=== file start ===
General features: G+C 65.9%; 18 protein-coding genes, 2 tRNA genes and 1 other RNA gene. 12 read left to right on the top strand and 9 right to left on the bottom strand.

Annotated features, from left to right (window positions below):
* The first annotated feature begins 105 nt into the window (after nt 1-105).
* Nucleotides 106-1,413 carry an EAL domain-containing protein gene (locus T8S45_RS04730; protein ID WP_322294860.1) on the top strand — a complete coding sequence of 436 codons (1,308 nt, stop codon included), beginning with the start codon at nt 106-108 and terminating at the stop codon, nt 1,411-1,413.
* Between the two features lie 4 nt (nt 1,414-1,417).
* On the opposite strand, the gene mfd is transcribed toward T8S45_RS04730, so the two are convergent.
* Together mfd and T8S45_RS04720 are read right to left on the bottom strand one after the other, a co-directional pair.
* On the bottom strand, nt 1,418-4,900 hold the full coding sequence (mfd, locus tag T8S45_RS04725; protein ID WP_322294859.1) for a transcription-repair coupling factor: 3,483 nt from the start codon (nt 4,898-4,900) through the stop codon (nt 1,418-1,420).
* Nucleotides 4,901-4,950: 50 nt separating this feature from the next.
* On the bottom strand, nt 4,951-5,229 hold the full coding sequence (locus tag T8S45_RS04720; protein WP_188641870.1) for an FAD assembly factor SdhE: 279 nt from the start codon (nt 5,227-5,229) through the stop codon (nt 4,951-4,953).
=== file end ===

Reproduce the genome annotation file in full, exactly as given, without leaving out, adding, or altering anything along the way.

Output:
General features: G+C 65.9%; 18 protein-coding genes, 2 tRNA genes and 1 other RNA gene. 12 read left to right on the top strand and 9 right to left on the bottom strand.

Annotated features, from left to right (window positions below):
* The first annotated feature begins 105 nt into the window (after nt 1-105).
* Nucleotides 106-1,413 carry an EAL domain-containing protein gene (locus T8S45_RS04730; protein ID WP_322294860.1) on the top strand — a complete coding sequence of 436 codons (1,308 nt, stop codon included), beginning with the start codon at nt 106-108 and terminating at the stop codon, nt 1,411-1,413.
* Between the two features lie 4 nt (nt 1,414-1,417).
* On the opposite strand, the gene mfd is transcribed toward T8S45_RS04730, so the two are convergent.
* Together mfd and T8S45_RS04720 are read right to left on the bottom strand one after the other, a co-directional pair.
* On the bottom strand, nt 1,418-4,900 hold the full coding sequence (mfd, locus tag T8S45_RS04725; protein ID WP_322294859.1) for a transcription-repair coupling factor: 3,483 nt from the start codon (nt 4,898-4,900) through the stop codon (nt 1,418-1,420).
* Nucleotides 4,901-4,950: 50 nt separating this feature from the next.
* On the bottom strand, nt 4,951-5,229 hold the full coding sequence (locus tag T8S45_RS04720; protein WP_188641870.1) for an FAD assembly factor SdhE: 279 nt from the start codon (nt 5,227-5,229) through the stop codon (nt 4,951-4,953).